The story of the 2016 U.S. presidential election will eventually be read as one of a news media that wasn’t prepared to tackle the fits and tantrums of an ignorant and unscrupulous, xenophobic, racist, real estate developer-cum-reality television star-cum-right wing demagogue. This is the real travesty of this election cycle—that we were not better prepared to gracefully cope with its debasing rhetoric and the dangerous and unsettling implications of our own messy national discourse.
I’ve heard enough complaints about how Donald Trump gets away with being such an openly repugnant character or how Hillary Clinton is such a frighteningly hawkish liar. I’m also equally as tired of complaints about Trump’s cartoonishly self-defeating far right-wing voter base as I am of Hillary’s condescendingly technocratic, neoliberal voter base. The media portrayal of the yawning chasm between the supposed “left” and “right” factions of American political and cultural thought—and the issues underlying the concerns of either side—truly is the real travesty here. News networks and other outlets haven’t adapted to the times. The false presumption of neutrality should have been removed from our political and cultural discourse long ago, but we’re somehow still trudging through the residual and useless traditions of broadcast news and entertainment that maintain a vaunted notion of objectivity and fairness. We, the Internet-savvy audience, are learning how to absorb information in new and dynamic ways. Why are we still so hung up on the words of pundits and politicians? The truth of any given public individual’s agenda (especially politicians) is readily available to everyone. We’re generations-deep into the information age. A speech is nothing more than another bit of information, to be compared against other bits of information for more thorough analysis and deconstruction.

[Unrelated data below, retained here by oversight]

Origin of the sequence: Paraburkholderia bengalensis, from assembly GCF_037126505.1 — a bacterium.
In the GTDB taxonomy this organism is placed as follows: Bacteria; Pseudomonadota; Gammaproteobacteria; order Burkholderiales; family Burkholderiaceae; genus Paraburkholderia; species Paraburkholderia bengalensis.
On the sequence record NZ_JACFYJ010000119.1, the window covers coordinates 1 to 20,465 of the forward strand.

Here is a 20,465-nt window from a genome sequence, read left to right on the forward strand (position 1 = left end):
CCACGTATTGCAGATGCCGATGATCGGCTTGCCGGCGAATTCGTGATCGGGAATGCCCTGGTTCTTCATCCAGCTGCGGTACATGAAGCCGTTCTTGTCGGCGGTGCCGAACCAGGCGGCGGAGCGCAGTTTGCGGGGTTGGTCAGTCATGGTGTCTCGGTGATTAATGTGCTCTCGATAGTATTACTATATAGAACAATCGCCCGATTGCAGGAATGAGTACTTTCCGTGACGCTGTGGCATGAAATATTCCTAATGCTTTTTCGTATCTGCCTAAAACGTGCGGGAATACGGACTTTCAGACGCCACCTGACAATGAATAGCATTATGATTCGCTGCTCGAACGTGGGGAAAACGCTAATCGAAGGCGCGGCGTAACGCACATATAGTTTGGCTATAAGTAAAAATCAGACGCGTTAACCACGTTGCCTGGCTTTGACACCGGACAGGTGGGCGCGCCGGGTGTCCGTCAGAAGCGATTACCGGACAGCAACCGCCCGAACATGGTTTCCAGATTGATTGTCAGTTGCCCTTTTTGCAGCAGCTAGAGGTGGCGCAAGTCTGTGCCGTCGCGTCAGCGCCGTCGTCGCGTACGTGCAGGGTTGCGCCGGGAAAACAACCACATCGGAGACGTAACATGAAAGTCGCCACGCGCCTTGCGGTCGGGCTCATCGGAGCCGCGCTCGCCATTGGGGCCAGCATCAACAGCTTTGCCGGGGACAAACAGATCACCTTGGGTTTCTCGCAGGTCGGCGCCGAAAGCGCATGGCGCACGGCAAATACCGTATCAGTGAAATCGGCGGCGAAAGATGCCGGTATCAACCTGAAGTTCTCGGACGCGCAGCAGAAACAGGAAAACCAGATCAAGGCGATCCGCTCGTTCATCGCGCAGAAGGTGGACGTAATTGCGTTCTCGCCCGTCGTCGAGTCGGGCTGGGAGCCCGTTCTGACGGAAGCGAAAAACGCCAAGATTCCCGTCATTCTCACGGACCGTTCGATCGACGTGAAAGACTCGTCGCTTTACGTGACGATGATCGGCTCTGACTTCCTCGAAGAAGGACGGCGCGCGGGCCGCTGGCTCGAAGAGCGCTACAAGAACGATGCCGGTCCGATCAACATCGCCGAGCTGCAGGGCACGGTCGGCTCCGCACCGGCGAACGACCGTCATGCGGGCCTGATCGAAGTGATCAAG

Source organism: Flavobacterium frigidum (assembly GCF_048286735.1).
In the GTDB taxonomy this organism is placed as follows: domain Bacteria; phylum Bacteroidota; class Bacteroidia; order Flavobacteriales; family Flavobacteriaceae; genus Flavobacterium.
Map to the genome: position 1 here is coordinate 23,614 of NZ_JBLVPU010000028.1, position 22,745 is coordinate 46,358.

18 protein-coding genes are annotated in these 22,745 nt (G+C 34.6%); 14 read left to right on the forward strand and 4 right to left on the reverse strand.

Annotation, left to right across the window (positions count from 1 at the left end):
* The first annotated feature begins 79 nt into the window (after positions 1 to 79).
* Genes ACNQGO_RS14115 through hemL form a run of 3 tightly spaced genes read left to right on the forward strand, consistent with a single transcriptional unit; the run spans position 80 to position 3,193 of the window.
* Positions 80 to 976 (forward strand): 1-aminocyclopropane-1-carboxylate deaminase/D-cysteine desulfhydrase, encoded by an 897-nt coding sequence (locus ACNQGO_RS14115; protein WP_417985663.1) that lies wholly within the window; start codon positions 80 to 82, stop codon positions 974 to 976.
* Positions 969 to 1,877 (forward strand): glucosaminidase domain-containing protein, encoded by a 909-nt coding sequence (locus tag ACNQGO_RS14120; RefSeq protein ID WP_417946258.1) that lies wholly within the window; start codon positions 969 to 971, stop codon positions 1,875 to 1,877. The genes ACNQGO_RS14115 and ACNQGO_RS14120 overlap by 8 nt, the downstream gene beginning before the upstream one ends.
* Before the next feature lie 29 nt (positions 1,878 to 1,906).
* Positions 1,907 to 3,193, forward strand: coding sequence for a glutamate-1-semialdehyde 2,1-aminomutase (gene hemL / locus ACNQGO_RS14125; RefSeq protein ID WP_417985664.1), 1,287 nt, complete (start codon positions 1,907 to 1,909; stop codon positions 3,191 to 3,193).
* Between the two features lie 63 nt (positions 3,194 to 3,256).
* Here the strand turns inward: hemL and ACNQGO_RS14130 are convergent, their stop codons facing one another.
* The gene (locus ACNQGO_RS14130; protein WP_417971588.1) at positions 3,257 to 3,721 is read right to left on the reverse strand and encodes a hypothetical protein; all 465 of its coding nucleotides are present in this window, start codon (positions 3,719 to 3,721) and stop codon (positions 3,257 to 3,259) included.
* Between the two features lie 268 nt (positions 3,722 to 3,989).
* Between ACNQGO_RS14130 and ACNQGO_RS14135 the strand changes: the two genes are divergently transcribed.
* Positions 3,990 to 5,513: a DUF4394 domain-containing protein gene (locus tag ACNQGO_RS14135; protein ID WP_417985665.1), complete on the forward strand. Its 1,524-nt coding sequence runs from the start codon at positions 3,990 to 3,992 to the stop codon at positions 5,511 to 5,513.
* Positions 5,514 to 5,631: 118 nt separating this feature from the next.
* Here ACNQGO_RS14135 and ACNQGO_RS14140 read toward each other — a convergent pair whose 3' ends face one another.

I don’t need a Vox explainer to know that Hillary Clinton’s public displays of admiration for men like Henry Kissinger—who history will ultimately reveal to be one of this nation’s most horrific and horrifically uncontested war criminals—are a troubling indicator of her actual politics. I don’t need detailed transcripts of vile and contradictory statements made by Donald Trump to understand what kind of man he is. Maybe the problem is a fundamental disconnect between the people producing our news and entertainment and us, their audience. Maybe the political and cultural divide in our nation has grown so wide that even our media outlets exist and operate from within impenetrable bubbles of abstract ideals. I don’t know the answer, but I know that I’m bored and largely dissatisfied with the status quo. It’s time we start considering how to bridge the gaps of discontent and frustration in this nation and demanding more from our news media. But also, it’s time we start demanding more from ourselves. The call for social justice has gone out and continues to reverberate throughout the American national consciousness. It’s time we start learning how to recognize and heed the call. Media literacy for all is the logical next step.